The UK population has aged and is ageing. There are more than 23.6 million people aged 50 years and over, 11.6 million of which are 65 plus. There are also now more people in the UK aged over 60 than there are under 18s, according to the latest estimates from the Office for National Statistics (ONS).
But marketers continue to ignore or misrepresent this growing audience. Just as the term ‘millennial’ should not be used as a catch-all term for younger people, lumping mature consumers into a ’50-plus’ demographic is lazy and off-putting for consumers.
“If you think about it, [50-plus is] getting close to half a life span. Most women today can expect to live to 82 or 85 – more if they come from richer areas of the UK. It’s a heck of a span and to lump it all together seems a bit blunt in terms of targeting,” says Karen Fraser, strategy director at the Advertising Association.
“The people that we speak to feel that if represented, it tends to be in a limited way – featuring mainly on limitations or the problems that come with ageing rather than a full representation of the entirety of their lives.”
“Brands should celebrate [older consumers] because from a strict marketing perspective they are a highly valuable audience.
Hugh Pile, CMO at L’Oréal
Fraser is also director of advertising think-tank Credos, which will publish a report on the portrayal of 50-plus marketing in 2017. This is because, she says, although this group represents 75% of the country’s wealth, an Age UK survey shows two-thirds of this group believe advertising portrays them negatively.
The report will therefore look at both women and men and ask them whether their portrayals are too limited.
Rama Gheerawo, director of the Helen Hamlyn Centre at the Royal College of Art, works on inclusive design projects and how designers can shape a future that includes people of all ages and abilities.
He says: “One of the ways of looking at diversity is, ironically, to unhitch it from age. We talk about 60- to 70-year-olds, or older people, but these [are] homogenous terms and the only relevance that a numerical age has is to your passport.”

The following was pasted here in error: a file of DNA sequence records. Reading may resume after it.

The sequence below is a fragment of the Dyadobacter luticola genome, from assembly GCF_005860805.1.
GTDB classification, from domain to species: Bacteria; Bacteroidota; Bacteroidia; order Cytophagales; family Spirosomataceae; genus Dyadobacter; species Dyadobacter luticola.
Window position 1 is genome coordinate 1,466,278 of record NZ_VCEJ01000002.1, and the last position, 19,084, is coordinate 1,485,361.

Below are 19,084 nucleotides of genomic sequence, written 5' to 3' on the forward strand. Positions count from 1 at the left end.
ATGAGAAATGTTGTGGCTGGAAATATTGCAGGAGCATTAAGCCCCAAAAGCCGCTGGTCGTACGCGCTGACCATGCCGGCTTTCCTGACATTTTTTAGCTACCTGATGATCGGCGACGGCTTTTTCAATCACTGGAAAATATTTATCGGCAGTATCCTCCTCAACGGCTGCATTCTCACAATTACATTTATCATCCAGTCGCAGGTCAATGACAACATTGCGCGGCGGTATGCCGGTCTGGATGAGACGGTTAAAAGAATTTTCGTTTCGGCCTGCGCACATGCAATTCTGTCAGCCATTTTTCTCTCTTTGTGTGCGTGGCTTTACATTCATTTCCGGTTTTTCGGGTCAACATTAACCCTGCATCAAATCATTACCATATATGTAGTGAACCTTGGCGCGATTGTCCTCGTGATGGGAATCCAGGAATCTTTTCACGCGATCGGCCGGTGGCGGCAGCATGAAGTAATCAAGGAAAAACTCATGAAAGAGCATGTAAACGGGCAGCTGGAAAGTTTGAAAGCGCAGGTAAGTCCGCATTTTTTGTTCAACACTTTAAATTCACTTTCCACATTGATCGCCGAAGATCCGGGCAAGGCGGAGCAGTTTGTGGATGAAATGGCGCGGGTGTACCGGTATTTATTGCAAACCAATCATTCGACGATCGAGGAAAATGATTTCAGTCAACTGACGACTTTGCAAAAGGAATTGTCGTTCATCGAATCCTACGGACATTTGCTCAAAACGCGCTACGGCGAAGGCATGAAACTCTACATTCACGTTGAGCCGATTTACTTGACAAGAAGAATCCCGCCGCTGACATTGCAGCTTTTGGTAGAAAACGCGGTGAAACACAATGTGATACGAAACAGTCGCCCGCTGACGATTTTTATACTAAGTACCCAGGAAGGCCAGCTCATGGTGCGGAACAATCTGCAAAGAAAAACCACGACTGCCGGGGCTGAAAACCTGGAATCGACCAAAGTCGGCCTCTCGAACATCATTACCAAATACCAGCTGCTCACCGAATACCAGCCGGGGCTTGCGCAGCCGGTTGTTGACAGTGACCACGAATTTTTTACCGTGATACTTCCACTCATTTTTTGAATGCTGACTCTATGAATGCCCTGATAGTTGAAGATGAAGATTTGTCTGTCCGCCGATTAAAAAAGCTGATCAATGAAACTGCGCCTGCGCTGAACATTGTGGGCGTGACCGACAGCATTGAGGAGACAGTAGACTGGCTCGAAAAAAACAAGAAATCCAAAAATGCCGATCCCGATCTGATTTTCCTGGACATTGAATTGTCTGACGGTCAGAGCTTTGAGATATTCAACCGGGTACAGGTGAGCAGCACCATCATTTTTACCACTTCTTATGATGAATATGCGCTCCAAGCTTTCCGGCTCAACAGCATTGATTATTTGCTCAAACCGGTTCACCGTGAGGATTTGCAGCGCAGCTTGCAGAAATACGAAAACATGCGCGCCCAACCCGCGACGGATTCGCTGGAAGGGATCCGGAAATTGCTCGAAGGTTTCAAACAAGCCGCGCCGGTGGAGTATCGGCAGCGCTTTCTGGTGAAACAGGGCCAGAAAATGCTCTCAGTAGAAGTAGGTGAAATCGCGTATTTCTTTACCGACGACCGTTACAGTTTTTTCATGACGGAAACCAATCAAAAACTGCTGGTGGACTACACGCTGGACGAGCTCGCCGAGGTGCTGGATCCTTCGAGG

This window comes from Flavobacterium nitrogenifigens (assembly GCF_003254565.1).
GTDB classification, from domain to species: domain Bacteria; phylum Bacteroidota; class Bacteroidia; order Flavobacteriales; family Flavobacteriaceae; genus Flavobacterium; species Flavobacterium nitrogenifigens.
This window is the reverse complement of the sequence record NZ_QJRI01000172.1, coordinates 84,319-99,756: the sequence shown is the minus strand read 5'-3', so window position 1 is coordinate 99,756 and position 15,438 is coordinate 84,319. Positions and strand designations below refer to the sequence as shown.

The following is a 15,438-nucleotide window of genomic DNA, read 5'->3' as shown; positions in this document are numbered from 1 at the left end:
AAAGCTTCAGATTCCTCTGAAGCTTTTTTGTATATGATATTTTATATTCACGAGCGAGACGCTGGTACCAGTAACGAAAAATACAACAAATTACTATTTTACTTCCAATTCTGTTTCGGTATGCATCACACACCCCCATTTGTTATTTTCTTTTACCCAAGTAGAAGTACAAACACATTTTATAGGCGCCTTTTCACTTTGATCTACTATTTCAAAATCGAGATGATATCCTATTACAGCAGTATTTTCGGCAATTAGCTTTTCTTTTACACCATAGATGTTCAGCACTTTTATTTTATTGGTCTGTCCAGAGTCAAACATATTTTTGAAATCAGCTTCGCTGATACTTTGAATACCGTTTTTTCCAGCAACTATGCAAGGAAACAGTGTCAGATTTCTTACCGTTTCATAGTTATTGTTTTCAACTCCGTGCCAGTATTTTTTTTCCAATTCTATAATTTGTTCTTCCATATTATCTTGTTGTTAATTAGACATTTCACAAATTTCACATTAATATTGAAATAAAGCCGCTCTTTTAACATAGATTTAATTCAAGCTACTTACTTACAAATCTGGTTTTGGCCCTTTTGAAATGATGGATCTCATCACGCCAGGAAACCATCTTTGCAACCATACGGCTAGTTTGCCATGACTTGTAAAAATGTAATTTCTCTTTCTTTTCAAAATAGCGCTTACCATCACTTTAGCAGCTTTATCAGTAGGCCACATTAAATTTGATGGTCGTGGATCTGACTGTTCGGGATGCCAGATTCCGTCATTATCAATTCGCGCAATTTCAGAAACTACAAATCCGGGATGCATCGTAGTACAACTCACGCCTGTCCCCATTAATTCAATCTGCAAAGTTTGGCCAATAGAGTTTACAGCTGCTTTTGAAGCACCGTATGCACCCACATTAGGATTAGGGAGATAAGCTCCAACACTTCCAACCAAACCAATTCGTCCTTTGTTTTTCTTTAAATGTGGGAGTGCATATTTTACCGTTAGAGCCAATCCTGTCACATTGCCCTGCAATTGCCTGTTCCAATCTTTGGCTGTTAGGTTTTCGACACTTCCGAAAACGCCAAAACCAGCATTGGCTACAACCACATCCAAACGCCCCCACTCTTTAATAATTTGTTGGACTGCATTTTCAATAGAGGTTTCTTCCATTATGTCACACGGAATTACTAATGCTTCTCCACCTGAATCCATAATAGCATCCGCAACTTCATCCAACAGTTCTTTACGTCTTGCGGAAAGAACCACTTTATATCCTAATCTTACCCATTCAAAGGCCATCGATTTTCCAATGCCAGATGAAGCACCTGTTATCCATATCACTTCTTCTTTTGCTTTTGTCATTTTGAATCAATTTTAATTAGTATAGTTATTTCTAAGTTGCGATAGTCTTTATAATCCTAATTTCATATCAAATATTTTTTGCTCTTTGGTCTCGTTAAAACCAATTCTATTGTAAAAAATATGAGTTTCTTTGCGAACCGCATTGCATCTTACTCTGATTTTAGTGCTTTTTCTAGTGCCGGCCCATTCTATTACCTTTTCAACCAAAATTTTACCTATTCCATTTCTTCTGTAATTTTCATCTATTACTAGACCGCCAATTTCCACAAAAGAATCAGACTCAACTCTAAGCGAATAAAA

Gheerawo says that when the college runs projects, it does not data mine hundreds or thousands of people but instead uses “deep data” and works with six to 20 people that are “very different”.
He adds: “Two 70-year-olds [will be] completely different so we step outside of the age conundrum, which is just a box-ticking exercise. [This] moves us from being locked down and being age inclusive rather than age exclusive.”
“Brands should celebrate [older consumers] because from a strict marketing perspective they are a highly valuable audience. They are loyal, cash-rich and quite frankly there is so much to celebrate from their lives and experiences,” says Hugh Pile, CMO at L’Oréal.
The brand used actress Helen Mirren to front a campaign for its Age Perfect Golden Age day cream to celebrate a “more mature period in life”. It was born out of consumer research that helped the brand recognise a need to ensure women of that age are “not invisible” and give them the “presence and confidence to stand shoulder to shoulder in any room”, according to Pile.
He says: “That was why Helen was such a strong fit for us because she is a bold, confident and sassy individual who reflects those values.”
In some cases, being labelled a brand for the mature market can be tricky and those brand associations can be difficult to shake off. For Saga, which offers a range of products and services for the over-50s, one of its fundamental challenges is that people feel they are not quite old enough for it. In one focus group, an 84-year-old non-customer told the brand they “don’t feel nearly old enough for Saga yet”, according to group CMO Matt Atkinson.
Speaking at the Mature Marketing Association summit this month, Atkinson said: “We have homogenised this customer group by using a language that constantly makes them reject us as a result. They are on alert – that status of alert is ‘please do not tell me that I am old’.”
With this in mind, Atkinson’s mission since he joined the group has been to reinvent the brand to make it relevant for today’s over-50s. As part of this strategy, Saga is relaunching its magazine in November, which will be “more multichannel in its nature” without “non-enhancing communications”, according to Atkinson.
He recalled seeing a cover of the magazine with a picture of Al Pacino on the front cover but opened the front page to an ad for Stannah stair lifts. He said: “I have nothing against [Stannah] but for a brand like Saga to be part of energetic, enthusiastic and adventurous people entering later life we have to shift our brand product and service to embrace that attitude.”
Saga will “refresh the brand next year to focus on the positive and tackle the negative head on”, according to its marketing chief.
The over-50s market is lucrative so brands would be wise not to ignore or misrepresent this multifaceted group.
The ASA’s Fraser concludes: “From what I have read to date, older people are more loyal to brands, they buy more quality, they are willing to pay more and are less price sensitive but they have higher expectations – using all of that information and being thoughtful when planning campaigns will lead to a better result.”